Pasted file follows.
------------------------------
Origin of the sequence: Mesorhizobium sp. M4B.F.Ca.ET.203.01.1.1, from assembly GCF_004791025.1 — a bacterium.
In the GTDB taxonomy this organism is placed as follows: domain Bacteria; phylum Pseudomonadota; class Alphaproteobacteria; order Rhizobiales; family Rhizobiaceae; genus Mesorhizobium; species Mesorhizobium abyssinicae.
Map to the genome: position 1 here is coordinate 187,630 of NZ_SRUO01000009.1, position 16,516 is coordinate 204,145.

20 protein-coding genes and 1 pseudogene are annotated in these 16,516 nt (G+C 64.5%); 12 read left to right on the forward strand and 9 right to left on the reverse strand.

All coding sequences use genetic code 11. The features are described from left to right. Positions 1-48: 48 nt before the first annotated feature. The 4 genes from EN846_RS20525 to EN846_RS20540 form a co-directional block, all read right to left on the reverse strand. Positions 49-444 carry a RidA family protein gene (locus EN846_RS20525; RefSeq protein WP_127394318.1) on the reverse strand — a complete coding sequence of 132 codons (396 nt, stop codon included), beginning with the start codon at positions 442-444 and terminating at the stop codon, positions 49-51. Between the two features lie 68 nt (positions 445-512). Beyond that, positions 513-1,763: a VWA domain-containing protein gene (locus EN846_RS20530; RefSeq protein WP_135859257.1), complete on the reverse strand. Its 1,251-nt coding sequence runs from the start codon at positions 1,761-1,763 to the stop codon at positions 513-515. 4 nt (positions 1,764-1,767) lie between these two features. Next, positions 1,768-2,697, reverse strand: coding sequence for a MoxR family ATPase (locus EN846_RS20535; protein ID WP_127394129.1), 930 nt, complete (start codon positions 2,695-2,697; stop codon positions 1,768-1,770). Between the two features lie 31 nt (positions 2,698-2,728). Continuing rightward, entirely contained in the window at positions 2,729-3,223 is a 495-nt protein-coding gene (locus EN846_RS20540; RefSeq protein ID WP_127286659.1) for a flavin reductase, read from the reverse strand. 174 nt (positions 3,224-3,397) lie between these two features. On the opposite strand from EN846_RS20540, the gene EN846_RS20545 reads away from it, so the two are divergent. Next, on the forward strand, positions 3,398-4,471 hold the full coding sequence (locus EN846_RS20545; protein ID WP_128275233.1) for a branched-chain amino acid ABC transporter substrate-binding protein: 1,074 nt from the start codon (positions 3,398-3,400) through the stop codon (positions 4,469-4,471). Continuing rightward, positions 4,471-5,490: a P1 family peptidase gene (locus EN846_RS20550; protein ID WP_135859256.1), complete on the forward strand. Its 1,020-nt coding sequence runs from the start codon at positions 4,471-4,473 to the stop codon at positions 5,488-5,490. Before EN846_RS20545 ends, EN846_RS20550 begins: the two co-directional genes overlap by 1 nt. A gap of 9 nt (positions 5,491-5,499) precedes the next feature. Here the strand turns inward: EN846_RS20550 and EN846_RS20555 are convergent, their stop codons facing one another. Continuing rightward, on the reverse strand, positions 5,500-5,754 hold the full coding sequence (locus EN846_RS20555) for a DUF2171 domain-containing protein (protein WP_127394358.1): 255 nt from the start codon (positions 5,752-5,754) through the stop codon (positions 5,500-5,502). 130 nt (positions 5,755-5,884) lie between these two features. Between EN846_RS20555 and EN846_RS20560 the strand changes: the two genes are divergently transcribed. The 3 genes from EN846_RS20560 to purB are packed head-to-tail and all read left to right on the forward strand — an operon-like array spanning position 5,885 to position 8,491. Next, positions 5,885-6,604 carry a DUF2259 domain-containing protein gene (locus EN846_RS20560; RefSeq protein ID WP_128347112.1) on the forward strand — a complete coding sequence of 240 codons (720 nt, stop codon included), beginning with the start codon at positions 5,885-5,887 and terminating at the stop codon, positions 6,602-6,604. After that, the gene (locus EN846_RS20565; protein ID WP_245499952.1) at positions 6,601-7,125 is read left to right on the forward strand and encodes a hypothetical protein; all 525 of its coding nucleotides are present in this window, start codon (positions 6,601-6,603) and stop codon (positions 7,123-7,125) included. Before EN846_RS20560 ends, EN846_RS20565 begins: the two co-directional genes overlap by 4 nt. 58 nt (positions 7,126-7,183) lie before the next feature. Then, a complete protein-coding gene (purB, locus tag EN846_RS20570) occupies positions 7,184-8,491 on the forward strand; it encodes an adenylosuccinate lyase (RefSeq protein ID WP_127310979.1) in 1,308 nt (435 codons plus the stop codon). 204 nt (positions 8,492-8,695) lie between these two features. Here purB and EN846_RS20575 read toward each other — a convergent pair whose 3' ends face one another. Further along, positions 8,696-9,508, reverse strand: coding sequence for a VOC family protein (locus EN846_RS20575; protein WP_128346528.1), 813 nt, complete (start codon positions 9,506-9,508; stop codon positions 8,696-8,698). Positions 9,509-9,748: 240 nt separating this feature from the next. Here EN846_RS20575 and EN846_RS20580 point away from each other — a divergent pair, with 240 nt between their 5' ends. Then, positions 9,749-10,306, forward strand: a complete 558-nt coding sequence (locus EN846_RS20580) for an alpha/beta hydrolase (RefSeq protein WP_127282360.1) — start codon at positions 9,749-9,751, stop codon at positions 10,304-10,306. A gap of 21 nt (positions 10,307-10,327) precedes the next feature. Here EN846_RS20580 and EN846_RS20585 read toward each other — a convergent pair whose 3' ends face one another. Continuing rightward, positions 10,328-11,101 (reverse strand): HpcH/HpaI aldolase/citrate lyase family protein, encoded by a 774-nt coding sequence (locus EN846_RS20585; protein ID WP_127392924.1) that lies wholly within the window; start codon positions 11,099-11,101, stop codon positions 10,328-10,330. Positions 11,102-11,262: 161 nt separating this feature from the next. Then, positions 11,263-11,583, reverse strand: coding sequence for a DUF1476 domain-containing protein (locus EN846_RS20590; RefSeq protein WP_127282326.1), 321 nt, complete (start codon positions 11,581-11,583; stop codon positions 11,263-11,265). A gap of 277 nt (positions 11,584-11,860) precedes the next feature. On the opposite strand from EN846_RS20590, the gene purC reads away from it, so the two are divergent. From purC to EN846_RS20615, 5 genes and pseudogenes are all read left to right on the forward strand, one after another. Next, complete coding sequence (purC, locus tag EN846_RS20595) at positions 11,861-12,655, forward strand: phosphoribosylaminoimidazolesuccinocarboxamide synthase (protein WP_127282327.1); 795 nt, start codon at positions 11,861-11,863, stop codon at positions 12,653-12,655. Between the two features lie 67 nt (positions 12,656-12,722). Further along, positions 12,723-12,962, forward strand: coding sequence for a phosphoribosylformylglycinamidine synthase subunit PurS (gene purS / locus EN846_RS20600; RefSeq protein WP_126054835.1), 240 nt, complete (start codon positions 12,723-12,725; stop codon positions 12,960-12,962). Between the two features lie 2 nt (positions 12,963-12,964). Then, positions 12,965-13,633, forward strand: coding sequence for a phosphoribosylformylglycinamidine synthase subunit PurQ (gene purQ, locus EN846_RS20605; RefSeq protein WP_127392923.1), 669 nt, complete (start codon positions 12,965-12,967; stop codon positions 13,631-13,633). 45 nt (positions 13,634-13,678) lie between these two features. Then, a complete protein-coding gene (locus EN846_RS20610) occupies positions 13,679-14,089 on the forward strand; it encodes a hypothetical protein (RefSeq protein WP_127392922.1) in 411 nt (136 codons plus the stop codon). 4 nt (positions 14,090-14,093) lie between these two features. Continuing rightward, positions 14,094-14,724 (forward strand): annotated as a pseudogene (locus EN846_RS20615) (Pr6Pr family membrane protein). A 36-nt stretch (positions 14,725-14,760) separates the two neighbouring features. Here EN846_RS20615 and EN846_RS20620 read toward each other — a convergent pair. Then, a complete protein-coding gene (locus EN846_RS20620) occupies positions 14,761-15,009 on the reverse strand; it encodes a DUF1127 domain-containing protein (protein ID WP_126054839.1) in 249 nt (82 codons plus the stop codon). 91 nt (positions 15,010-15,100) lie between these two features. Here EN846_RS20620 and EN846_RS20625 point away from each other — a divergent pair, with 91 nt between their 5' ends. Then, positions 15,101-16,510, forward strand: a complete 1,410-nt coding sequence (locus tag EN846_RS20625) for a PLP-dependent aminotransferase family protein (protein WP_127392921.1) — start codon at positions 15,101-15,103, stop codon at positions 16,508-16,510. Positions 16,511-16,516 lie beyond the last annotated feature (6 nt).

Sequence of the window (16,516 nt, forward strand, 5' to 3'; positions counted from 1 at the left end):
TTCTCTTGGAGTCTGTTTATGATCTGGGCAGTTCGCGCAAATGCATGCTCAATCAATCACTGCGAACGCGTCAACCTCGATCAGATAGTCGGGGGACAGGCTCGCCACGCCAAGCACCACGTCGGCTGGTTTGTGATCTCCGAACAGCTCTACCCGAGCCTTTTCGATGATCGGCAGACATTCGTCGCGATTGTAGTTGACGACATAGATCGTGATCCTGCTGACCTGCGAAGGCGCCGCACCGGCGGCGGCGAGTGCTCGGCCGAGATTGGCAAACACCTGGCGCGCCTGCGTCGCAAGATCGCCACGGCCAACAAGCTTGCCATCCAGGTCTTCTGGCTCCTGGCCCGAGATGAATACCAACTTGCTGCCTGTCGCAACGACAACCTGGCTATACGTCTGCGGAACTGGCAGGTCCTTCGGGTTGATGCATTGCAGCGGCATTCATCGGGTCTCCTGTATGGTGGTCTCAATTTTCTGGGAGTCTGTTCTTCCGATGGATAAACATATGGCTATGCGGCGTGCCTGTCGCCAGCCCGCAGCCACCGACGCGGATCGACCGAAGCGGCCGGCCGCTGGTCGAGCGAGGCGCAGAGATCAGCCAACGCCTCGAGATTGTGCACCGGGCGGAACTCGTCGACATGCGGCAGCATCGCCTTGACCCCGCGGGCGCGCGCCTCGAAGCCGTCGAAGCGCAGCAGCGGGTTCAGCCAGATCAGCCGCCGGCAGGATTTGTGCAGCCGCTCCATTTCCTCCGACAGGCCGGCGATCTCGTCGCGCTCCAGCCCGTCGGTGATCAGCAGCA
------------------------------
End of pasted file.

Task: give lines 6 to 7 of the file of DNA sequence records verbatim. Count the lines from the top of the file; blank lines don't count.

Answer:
Sequence of the window (16,516 nt, forward strand, 5' to 3'; positions counted from 1 at the left end):
TTCTCTTGGAGTCTGTTTATGATCTGGGCAGTTCGCGCAAATGCATGCTCAATCAATCACTGCGAACGCGTCAACCTCGATCAGATAGTCGGGGGACAGGCTCGCCACGCCAAGCACCACGTCGGCTGGTTTGTGATCTCCGAACAGCTCTACCCGAGCCTTTTCGATGATCGGCAGACATTCGTCGCGATTGTAGTTGACGACATAGATCGTGATCCTGCTGACCTGCGAAGGCGCCGCACCGGCGGCGGCGAGTGCTCGGCCGAGATTGGCAAACACCTGGCGCGCCTGCGTCGCAAGATCGCCACGGCCAACAAGCTTGCCATCCAGGTCTTCTGGCTCCTGGCCCGAGATGAATACCAACTTGCTGCCTGTCGCAACGACAACCTGGCTATACGTCTGCGGAACTGGCAGGTCCTTCGGGTTGATGCATTGCAGCGGCATTCATCGGGTCTCCTGTATGGTGGTCTCAATTTTCTGGGAGTCTGTTCTTCCGATGGATAAACATATGGCTATGCGGCGTGCCTGTCGCCAGCCCGCAGCCACCGACGCGGATCGACCGAAGCGGCCGGCCGCTGGTCGAGCGAGGCGCAGAGATCAGCCAACGCCTCGAGATTGTGCACCGGGCGGAACTCGTCGACATGCGGCAGCATCGCCTTGACCCCGCGGGCGCGCGCCTCGAAGCCGTCGAAGCGCAGCAGCGGGTTCAGCCAGATCAGCCGCCGGCAGGATTTGTGCAGCCGCTCCATTTCCTCCGACAGGCCGGCGATCTCGTCGCGCTCCAGCCCGTCGGTGATCAGCAGCA